An experiment using tablet devices to display city council agendas has sparked a paperless office movement and progressive technology policy-making in Rancho Cordova, Calif.
Under a new policy launched last July, if an employee can show three business reasons why a tablet would help improve work efficiency, the city will purchase either an iPad or Android tablet for him or her. The device is then authorized for both business and personal use, but the employee must agree to bring it to work every day.
The policy has been a success for the city so far. Jay Hadley, IT manager for Rancho Cordova, told Government Technology that 61 of the city's 70 full-time employees are now using city-owned tablets. In time, Hadley believes the devices will eventually enable staff to become a completely mobile work force.
The tablet explosion originally started as a way to eliminate the high cost of printing the city's meeting agendas. Hadley revealed the city was spending $17,000 per year printing materials for the meetings, so it rolled out iPads for city council meetings to cut that expense. The devices were used by council members and staff, and one device in the council chambers displays a copy of the meeting agenda for the public to reference.
Encouraged by the results, city leaders decided to invest in tablets for the entire staff and make a commitment to keep its employees at a high level of technology.
“We want to provide state-of-the-art resources to staff so they can be more efficient and productive,” said Joe Chinn, Rancho Cordova’s interim city manager. “Access to this newer technology has been embraced by our city team and seems to be allowing employees to find more creative ways to accomplish their jobs.”
Drafting a policy to govern tablet use wasn't an easy task, however, as there weren’t any best practices established to work from. While Hadley and his team reached out to their peers in other cities, what they found was a bunch of varying BYOD policies, but nothing that addressed tablets specifically.
So Rancho Cordova looked internally and discussed what the policy should look like with users from various city departments, and executive level leaders. The result was a simple document that outlines basic expectations and responsibilities for the use and care of a tablet that clearly outlines the city's right to inspect the device as needed.
The city's mobile device management (MDM) solution notes when a device logs into the system and can send a ping out to one of the tablets if an employee loses it. Rancho Cordova pays for the applications on the device necessary for public business, but employees must pay for all other private-use apps.
The cross-pollination of business and personal use has risks, however. Theoretically, employees could potentially spend an inordinate amount of time using a state-of-the-art tablet for fun and games. But Hadley wasn't overly concerned about the potential for abuse.
“I don't think we've gotten into the minutiae of worrying about them being used too much on the personal side,” Hadley said. “Our organization is based on empowering and trusting employees to do the job, and we have a very cohesive team of people here.”
Chinn added that having a support team in place to help employees integrate technology into their jobs – internally called the Technology Tribe – helps reinforce the city’s trust in people and the commitment to embracing new ways to do their jobs.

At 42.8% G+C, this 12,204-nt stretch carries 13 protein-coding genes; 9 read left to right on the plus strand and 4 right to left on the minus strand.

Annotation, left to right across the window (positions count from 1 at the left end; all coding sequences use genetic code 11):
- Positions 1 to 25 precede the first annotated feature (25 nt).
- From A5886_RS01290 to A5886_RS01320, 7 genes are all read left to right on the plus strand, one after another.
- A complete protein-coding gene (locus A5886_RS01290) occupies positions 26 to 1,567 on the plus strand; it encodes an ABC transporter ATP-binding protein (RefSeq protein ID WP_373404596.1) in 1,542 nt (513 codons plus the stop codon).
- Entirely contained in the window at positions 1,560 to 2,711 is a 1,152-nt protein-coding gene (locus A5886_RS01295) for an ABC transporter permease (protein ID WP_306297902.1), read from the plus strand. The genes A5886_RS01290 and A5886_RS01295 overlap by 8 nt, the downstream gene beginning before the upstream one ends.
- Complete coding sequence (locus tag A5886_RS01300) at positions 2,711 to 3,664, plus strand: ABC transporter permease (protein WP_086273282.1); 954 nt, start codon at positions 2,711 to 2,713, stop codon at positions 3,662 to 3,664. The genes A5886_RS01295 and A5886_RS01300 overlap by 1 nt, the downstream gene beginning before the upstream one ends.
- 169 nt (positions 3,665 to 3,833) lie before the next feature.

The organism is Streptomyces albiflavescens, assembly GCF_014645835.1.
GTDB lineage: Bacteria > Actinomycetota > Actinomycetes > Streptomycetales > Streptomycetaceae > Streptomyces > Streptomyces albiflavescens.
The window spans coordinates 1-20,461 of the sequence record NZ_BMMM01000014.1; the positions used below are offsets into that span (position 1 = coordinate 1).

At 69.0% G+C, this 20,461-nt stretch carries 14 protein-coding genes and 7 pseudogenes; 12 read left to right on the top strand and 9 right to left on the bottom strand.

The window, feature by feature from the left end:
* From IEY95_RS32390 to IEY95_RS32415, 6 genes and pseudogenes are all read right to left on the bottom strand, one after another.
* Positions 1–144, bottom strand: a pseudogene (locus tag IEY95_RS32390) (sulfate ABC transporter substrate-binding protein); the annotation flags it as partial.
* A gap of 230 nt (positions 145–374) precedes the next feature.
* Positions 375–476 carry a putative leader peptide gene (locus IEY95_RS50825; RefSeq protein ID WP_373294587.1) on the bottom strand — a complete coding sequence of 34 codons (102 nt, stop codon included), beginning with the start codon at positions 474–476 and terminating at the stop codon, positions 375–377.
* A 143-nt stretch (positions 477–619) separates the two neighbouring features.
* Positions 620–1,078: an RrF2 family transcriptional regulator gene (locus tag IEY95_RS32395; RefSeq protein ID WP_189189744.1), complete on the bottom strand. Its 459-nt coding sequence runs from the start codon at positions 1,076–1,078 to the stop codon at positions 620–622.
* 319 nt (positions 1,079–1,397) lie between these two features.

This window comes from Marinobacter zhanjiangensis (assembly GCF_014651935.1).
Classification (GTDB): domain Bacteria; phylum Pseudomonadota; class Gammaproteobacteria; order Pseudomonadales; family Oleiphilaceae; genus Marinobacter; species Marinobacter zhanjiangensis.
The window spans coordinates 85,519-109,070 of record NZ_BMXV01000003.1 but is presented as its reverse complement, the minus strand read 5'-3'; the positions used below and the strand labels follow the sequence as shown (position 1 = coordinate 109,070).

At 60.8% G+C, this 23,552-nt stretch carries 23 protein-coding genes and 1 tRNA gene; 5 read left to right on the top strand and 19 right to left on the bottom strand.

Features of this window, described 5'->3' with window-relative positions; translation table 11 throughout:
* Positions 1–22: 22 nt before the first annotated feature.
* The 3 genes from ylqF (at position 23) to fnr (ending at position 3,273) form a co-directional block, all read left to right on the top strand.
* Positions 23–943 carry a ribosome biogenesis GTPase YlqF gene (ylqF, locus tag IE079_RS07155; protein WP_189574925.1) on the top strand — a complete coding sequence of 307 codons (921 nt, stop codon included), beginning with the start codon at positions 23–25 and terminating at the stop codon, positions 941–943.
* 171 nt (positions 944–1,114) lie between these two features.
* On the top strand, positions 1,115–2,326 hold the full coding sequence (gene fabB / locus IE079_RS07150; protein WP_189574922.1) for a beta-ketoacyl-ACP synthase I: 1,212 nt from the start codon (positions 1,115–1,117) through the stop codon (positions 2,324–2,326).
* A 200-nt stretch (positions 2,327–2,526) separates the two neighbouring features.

“Because our culture has removed the fear of taking risks, employees look forward to new technologies as an opportunity, and do not associate it with a fear of failure,” Chinn said.
Rancho Cordova city employees can also bring in their own mobile devices under the city's BYOD policy. While generally used for smartphones and laptops, tablets also fall under the BYOD umbrella. But users have to agree to have the city's MDM solution installed on it and adhere to the relevant access policies.
Hadley added that his team sits down with employees for a frank discussion on how their personal tablets are used, and if it appears to be more of a family device with children using it, he typically suggests the issuance of a city-owned tablet.
Although Hadley hasn't had any technical challenges implementing the tablet policy so far, he admitted that security is always a concern. His staff spent a lot of time researching security policies and technologies related to tablets, but found that in reality, most of the mobile security tools available are MDM solutions aimed at traditional computers.
Rancho Cordova has a network access control system that automatically scans PCs and laptops logging in to its network. The system evaluates certain parameters like the computer's anti-virus status, operating system service pack level and other criteria. If the machine doesn't meet those parameters, the network access system won't let it in. But according to Hadley, the same automation doesn't exist for tablets, so his team has to manually set protocols for users of those devices.
In addition, Hadley noted that in his research on tablet use policies, he found that many cities are still locked in to what he considered the “old archaic way” of thinking of device security – not trusting the users to do the right thing. While Hadley admitted that even the most technologically-savvy employee could fall for a phishing scam or get sucked into social media obsession, he feels it’s important to trust the judgment of city employees to do the right thing.
“Everybody is thirsting for freedom and doing stuff, they don't want to be locked down,” Hadley said. “But we have to balance it. [Security] is more of an educational and policy-driven thing, and on the other side, we have to keep our firewalls in place and do due diligence on the IT side. The more you open yourself up, the more you have to make sure you are covering those bases.”
Brian Heaton was a writer for Government Technology magazine from 2011 to mid-2015.